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David Hodson on International Family Law: Japan fails to adopt Hague child abduction Convention
Sep 29, 2018, 18:23 PM
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May 7, 2012, 06:07 AM
Article ID :100047
Mikiko Otani, one of Japan's leading family lawyers, has today, 7 September, 2012, confirmed to the IAML annual conference in Singapore that Japan will not be signing the Hague child abduction Convention in the near future, at least a year as a minimum.
There had been real hopes that the Japanese parliament, the Diet, would be adopting it over the next couple of months, but Mikiko reported that the Parliament had closed, formally effective 8 September, as a general election has been called. There is no prospect now of it being adopted until the next Parliamentary year, if then. This closure of Parliament was due to party political reasons within Japan and thoroughly unrelated to child abduction issues.
The Japanese cabinet had announced as long ago as May 2011 that it was starting on the preparation of the legislation to ratify the Convention into Japanese law. A lot of work had been undertaken by Japanese Justice officials and Central Authority with child abduction lawyers and central authorities elsewhere in the world to get Japan ready for the introduction of the Hague convention. In February 2012, draft legislation was introduced into the Japanese Parliament giving the Western world real hope of implementation very soon. Alas these hopes are now dashed. It is very regrettable.
Mikiko explained that there was opposition in Japan including to The Hague Art 13b defence of "grave risk". There was a feeling amongst some in Japan that this did not go far enough and should extend to domestic violence against the child, against the abducting parent and fears of prosecution of the abducting parent on any return. The worry has been that unless these were included, or understood locally as being included within the definition of grave risk, the prospects of implementation were more limited. Others such as Mikiko had been working tirelessly to promote its introduction. This present delay in implementation of the legislation in Japan by the sudden closure of the Parliament will give more opportunity for those seeking to impose hurdles and obstacles in the way of the implementation of the Convention. Observers from abroad are anxious that if grave risk is extended or interpreted in this way, it is in effect creating a welfare test analysis instead of the expectation of an immediate return order.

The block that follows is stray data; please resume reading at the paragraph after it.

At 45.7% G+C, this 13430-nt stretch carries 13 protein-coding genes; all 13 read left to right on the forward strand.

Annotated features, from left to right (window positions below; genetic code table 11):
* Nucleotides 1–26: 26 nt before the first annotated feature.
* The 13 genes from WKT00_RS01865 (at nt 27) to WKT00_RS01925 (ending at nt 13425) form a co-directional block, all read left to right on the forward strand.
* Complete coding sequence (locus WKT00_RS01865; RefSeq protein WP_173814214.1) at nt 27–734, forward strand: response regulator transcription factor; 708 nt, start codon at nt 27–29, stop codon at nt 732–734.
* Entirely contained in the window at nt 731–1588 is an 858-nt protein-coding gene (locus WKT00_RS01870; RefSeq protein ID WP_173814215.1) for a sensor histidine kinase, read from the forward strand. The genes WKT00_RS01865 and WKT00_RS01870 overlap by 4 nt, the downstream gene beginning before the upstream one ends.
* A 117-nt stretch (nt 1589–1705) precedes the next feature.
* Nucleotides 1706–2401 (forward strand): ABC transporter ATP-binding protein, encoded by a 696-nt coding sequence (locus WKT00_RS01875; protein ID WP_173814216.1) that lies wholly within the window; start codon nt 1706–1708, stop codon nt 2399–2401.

It will be a matter now of examining the sentiments and commitment of the eventual new government and whether they will insist that Japan takes its place at the international family law table and commits to the child abduction international convention. Bob Arenstein, a leading US child abduction lawyer, in the same session at the conference highlighted the many difficult cases which now exist between Western countries and Japan. Since the Convention came into effect, not a single Japanese case on international parental abduction has been resolved through Japanese court ruling or enforcement. The US is taking a particularly strong line, including through motions in the U.S. Senate, on the failures of Japan to co-operate with international children laws. Japan is the only G7 country not to sign the Convention.
Family law like any other area of law reform is naturally subject to the vicissitudes of party politics and Parliamentary timetables. It is however such a great and regrettable pity that a hugely needed development in international children law has been a victim of the political process in Japan. It is much to be hoped that the political parties seeking election in Japan were all put forward a mandate of the best interests of children by an early adoption in Japan of the Hague child abduction convention.
He is an English specialist accredited solicitor, mediator, family arbitrator, Deputy District Judge at the Principal Registry of the Family Division, High Court, London and also an Australian qualified solicitor, barrister and mediator. He is a Fellow of the International Academy of Matrimonial Lawyers and chair of the Family Law Review Group of the Centre for Social Justice.